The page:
I'll tell you what discourages my children & grand-children,
they get real discouraged when I'm too busy. When I'm too serious.
When I'm too big. When I too bitter. When I'm too bothered.
TOO BUSY! TOO BUSY! When I worked in the secular world and my children were at home, I worked hard. I would even bring work home with me & do reports & prepare schedules and plans at home. And how many time my children have come to me "Dad, let's go play , let's do this or that, & I would say, 'I'm too busy."
Fathers be approachable... its never to late to start. If your children are grown you can still become approachable.
5. Relate story of Cathy - leaving home - remaining approachable - the blessings!
The next characteristic we see in this father is that he was Spiritual.
2. Perhaps. But may I remind you of the meaning of this parable at the time Jesus spoke it? It was spoken to a group of grumbling Pharisees and scribes who were upset that Jesus would receive sinners and eat with them (v. 15:2).
3. Each character in the parable represented someone.
The younger son represented the sinners who were coming to Jesus because he was approachable.
The older son represented the Pharisees and scribes who thought that Jesus should have nothing to do with such people because they had squandered their lives.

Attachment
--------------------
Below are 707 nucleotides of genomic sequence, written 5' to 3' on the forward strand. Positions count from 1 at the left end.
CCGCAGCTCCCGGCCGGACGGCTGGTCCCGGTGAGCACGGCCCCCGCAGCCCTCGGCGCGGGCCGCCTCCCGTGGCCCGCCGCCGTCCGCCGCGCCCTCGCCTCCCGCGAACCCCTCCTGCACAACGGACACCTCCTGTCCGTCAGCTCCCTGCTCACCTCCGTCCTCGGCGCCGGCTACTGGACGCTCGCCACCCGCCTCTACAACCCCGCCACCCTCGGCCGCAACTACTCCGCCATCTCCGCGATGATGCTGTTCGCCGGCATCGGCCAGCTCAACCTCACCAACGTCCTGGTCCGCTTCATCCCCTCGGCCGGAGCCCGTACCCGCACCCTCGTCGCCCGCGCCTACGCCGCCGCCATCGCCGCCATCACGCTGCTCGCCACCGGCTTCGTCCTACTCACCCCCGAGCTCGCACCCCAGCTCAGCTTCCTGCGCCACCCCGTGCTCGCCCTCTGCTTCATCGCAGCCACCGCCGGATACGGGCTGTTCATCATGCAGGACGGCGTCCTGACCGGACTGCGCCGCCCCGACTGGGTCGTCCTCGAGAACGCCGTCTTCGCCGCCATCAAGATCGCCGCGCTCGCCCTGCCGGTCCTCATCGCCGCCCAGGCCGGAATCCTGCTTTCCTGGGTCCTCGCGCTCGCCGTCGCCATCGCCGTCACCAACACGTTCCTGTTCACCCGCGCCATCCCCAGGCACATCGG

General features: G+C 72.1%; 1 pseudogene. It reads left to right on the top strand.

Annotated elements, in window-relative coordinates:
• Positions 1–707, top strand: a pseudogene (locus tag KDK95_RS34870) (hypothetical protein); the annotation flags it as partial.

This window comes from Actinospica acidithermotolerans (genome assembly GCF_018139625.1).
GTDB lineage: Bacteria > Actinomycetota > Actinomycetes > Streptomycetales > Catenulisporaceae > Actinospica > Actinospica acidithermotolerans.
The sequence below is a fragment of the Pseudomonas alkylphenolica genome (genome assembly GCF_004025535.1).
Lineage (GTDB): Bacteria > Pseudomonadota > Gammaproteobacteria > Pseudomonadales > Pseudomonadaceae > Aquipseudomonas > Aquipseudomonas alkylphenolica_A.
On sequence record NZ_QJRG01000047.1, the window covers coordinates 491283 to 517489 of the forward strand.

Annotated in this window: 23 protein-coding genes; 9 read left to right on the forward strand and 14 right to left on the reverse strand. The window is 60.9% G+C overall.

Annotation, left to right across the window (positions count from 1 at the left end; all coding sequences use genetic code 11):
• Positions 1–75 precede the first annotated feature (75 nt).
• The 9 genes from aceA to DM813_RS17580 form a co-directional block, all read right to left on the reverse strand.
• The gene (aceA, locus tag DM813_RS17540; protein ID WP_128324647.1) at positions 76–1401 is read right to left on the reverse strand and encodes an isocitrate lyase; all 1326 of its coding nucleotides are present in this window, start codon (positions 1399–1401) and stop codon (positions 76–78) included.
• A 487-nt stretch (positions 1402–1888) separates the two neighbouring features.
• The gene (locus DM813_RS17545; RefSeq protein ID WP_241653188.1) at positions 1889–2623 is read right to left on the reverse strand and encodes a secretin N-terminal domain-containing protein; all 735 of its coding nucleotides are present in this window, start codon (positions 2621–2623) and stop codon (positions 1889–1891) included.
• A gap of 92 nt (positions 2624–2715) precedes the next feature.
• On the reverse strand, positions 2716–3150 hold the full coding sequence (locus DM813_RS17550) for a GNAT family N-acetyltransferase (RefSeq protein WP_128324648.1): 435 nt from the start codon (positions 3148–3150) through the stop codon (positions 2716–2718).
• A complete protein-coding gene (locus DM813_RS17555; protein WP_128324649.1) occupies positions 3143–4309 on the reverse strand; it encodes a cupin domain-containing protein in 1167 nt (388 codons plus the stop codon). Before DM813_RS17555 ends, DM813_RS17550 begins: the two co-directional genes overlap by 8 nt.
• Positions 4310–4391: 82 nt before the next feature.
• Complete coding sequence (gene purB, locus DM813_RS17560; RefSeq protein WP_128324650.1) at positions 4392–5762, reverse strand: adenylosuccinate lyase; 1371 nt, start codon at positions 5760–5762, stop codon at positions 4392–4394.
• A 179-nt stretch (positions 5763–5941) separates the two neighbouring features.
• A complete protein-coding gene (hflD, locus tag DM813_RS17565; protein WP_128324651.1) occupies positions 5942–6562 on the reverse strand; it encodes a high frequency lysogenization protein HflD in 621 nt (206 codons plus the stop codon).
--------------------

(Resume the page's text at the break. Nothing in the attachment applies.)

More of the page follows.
Who, then, did the father represent?
The father in this parable is God the Father and what this whole thing is showing us is that God will receive a sinner back if he repents.
4. Now, back to my original question. If a man loses one of his kids, does that mean he is unspiritual? The father in this story lost one of his for a time, didn't he? .And who does the father in this account represent? God! Is God unspiritual?
5. This boy had been taught the truth. This father hadn't neglected his responsibility. I base my on verse 18. In the second half of that verse it says,"Father, I have sinned against heaven, and in your sight." Then he said it again in verse 21: "Father, I have sinned against heaven and in your sight." This boy knew the truth and it is most likely that it was his father who taught it to him.
6. Yet, the boy had free will. He was capable of taking the precious things his father had taught him and casting them aside.
Why do I say these things? Because I know that some of you have
watched helplessly as your children, brought up in homes to love
and serve the Lord, have pushed it all aside, deserted that
teaching, and gone their own way. Believe me, when it happens, you
feel lower than a snakes belly! I know!
7. Does it mean you have failed? It certainly feels that way! And, it is possible that you have failed if you have neglected your responsibilities to them.